Movie review of “The Quiet Earth”: This often startling, newly restored 1985 science-fiction classic from New Zealand is a tale of the last three humans on Earth and the unnerving tensions that bubble up between them. Rating: 3.5 stars out of 4.

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Not every apocalypse involves zombies or vampires. “The Quiet Earth,” a newly restored 1985 New Zealand science-fiction classic, makes a good case that the real threat to survivors after global catastrophe would be our own worst impulses.

Loosely based on Craig Harrison’s 1981 novel, “The Quiet Earth” is most visually startling in its first half, when the screenwriters and director Geoffrey Murphy go to impressive — even bold — lengths to illustrate what the world would look like if most people suddenly disappeared.

Zac Hobson (Bruno Lawrence), a scientist who believes he’s the last person alive, finds streets deserted and half-eaten meals on tables.

Movie Review ★★★½  

The Quiet Earth,’ with Bruno Lawrence, Alison Routledge, Peter Smith. Directed by Geoffrey Murphy, from a screenplay by Lawrence, Bill Baer and Sam Pillsbury, based on a novel by Craig Harrison. 91 minutes. Rated R for sexuality. Grand Illusion, through Thursday.

An audience expects all that, but not the breathtaking aftermath of an empty passenger jet’s collision with a city street.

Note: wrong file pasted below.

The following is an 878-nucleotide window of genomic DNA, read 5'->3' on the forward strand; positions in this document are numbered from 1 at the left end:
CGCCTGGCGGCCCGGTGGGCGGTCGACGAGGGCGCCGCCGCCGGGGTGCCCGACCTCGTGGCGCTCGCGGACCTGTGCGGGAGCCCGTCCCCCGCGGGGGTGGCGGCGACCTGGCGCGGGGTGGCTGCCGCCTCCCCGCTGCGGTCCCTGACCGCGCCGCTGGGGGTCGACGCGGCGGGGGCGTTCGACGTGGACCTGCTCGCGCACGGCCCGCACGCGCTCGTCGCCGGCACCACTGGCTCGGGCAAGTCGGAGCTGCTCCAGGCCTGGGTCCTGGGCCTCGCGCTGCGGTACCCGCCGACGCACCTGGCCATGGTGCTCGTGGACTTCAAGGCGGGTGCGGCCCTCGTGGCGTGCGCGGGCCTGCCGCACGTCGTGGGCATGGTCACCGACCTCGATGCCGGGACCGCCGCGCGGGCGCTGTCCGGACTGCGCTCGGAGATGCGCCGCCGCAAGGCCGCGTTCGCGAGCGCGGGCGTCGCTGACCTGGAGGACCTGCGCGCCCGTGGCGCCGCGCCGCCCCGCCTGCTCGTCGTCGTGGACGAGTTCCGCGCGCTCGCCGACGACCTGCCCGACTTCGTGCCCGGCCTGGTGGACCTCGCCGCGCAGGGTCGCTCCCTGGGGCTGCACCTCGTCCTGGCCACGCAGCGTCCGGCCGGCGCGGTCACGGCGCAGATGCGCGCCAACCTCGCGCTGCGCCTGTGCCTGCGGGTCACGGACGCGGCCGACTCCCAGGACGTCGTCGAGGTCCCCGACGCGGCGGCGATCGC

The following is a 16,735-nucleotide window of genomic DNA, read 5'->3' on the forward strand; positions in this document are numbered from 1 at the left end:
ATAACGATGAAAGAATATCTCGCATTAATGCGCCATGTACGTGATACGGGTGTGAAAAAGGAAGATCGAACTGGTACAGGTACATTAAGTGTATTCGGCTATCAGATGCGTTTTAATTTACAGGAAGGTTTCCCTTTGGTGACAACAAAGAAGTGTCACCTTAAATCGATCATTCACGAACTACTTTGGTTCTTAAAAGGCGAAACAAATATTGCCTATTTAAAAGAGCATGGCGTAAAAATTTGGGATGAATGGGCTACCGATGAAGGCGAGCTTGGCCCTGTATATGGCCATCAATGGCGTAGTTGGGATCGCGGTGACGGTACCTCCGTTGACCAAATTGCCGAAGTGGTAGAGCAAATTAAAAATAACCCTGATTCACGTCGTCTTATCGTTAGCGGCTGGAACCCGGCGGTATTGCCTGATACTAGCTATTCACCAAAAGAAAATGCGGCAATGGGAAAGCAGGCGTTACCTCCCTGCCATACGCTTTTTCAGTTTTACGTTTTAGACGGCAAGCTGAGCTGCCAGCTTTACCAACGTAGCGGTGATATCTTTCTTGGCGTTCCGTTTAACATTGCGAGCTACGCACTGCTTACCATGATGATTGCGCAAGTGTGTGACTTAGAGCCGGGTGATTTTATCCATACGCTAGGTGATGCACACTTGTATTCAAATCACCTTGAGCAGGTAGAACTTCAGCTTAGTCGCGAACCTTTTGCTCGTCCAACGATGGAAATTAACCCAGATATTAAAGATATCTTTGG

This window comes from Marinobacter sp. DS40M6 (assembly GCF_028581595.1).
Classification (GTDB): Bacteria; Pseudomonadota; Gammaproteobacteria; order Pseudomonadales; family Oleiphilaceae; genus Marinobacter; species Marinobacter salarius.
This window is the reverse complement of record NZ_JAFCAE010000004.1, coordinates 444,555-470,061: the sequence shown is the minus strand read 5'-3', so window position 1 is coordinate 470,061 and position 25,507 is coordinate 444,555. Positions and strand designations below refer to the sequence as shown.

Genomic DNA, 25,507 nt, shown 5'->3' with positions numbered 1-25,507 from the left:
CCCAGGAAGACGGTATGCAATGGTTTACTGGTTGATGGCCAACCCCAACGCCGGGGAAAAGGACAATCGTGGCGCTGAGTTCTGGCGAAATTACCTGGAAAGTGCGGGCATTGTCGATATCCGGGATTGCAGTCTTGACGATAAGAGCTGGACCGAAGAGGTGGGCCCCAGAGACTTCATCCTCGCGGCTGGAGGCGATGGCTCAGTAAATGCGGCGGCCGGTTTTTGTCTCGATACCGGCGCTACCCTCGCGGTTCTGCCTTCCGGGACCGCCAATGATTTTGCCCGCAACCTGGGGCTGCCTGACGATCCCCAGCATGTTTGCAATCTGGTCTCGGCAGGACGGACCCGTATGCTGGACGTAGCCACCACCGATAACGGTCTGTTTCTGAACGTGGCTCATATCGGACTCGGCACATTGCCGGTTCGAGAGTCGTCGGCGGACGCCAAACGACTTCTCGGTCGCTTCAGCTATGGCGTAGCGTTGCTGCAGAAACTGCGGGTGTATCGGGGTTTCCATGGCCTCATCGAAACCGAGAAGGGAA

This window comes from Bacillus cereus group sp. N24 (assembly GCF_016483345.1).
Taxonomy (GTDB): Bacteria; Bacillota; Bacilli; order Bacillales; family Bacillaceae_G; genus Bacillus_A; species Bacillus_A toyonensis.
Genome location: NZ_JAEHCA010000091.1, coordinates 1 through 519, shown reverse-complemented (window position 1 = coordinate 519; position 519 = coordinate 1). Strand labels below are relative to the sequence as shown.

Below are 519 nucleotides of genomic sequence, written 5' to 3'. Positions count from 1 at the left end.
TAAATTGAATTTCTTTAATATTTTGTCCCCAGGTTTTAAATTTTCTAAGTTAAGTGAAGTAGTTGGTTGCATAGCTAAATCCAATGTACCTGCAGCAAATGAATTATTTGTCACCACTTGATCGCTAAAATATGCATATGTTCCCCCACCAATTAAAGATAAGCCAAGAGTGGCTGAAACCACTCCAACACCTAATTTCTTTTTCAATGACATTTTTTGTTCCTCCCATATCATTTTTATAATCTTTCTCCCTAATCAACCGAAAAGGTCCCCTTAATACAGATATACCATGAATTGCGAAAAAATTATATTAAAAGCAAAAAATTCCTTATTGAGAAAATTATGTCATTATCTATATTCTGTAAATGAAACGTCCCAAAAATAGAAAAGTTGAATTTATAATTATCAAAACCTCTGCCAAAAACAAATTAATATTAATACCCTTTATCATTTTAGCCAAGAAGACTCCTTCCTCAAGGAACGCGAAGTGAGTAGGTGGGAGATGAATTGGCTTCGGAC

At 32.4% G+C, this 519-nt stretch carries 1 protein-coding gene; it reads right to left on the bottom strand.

After days of isolation, the psychological toll on Hobson eliminates all his restraint and brings out latent megalomania, acquisitiveness, a hint of gender-identity confusion and wanton destructiveness. A stunning moment involving an assault weapon and a huge crucifix would never fly in an American movie.

But it’s the second half of “The Quiet Earth” that suggests how insidious human beings in small numbers could be. Hobson meets Joanne (Alison Routledge) and Api (Peter Smith). In no time sexual hubris, suspicion, jealousy, race-based assumptions about intelligence (Api is Maori and the others are white) and passive-aggressive violence ensue.

Fans of the 1959 doomsday movie “The World, the Flesh and the Devil” starring Harry Belafonte, Inger Stevens and Mel Ferrer, will find echoes of that film’s complicated love triangle — with its own racial component — in “The Quiet Earth,” albeit with a very different outcome.

That last point leads to Murphy’s dreamy, ambiguous ending, a striking image hinting at karma-generated worlds ahead. It’s a haunting note on which to end this strange, vivid movie.